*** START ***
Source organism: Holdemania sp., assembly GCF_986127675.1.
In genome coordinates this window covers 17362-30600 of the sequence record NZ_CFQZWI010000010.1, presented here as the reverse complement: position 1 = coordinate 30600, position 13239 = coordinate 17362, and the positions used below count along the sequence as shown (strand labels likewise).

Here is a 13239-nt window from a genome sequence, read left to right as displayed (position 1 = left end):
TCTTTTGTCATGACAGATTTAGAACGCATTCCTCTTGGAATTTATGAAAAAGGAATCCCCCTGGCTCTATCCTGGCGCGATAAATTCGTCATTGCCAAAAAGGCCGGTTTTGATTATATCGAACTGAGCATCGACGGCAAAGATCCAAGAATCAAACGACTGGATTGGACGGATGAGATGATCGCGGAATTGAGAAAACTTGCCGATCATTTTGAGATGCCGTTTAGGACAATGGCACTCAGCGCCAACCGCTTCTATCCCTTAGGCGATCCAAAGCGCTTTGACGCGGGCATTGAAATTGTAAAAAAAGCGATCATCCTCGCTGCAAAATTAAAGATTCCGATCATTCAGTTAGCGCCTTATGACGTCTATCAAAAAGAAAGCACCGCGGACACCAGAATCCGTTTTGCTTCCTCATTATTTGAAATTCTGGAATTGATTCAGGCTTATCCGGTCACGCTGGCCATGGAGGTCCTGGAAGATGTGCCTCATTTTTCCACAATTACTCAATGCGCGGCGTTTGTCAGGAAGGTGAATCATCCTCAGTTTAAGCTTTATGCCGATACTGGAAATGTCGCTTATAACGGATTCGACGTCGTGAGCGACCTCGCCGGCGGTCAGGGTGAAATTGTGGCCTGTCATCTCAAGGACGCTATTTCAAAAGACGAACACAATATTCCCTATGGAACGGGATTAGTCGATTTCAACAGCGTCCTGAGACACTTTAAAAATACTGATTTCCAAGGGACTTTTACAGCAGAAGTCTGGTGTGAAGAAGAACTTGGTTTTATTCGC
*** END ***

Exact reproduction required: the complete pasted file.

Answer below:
Source organism: Holdemania sp., assembly GCF_986127675.1.
In genome coordinates this window covers 17362-30600 of the sequence record NZ_CFQZWI010000010.1, presented here as the reverse complement: position 1 = coordinate 30600, position 13239 = coordinate 17362, and the positions used below count along the sequence as shown (strand labels likewise).

Here is a 13239-nt window from a genome sequence, read left to right as displayed (position 1 = left end):
TCTTTTGTCATGACAGATTTAGAACGCATTCCTCTTGGAATTTATGAAAAAGGAATCCCCCTGGCTCTATCCTGGCGCGATAAATTCGTCATTGCCAAAAAGGCCGGTTTTGATTATATCGAACTGAGCATCGACGGCAAAGATCCAAGAATCAAACGACTGGATTGGACGGATGAGATGATCGCGGAATTGAGAAAACTTGCCGATCATTTTGAGATGCCGTTTAGGACAATGGCACTCAGCGCCAACCGCTTCTATCCCTTAGGCGATCCAAAGCGCTTTGACGCGGGCATTGAAATTGTAAAAAAAGCGATCATCCTCGCTGCAAAATTAAAGATTCCGATCATTCAGTTAGCGCCTTATGACGTCTATCAAAAAGAAAGCACCGCGGACACCAGAATCCGTTTTGCTTCCTCATTATTTGAAATTCTGGAATTGATTCAGGCTTATCCGGTCACGCTGGCCATGGAGGTCCTGGAAGATGTGCCTCATTTTTCCACAATTACTCAATGCGCGGCGTTTGTCAGGAAGGTGAATCATCCTCAGTTTAAGCTTTATGCCGATACTGGAAATGTCGCTTATAACGGATTCGACGTCGTGAGCGACCTCGCCGGCGGTCAGGGTGAAATTGTGGCCTGTCATCTCAAGGACGCTATTTCAAAAGACGAACACAATATTCCCTATGGAACGGGATTAGTCGATTTCAACAGCGTCCTGAGACACTTTAAAAATACTGATTTCCAAGGGACTTTTACAGCAGAAGTCTGGTGTGAAGAAGAACTTGGTTTTATTCGC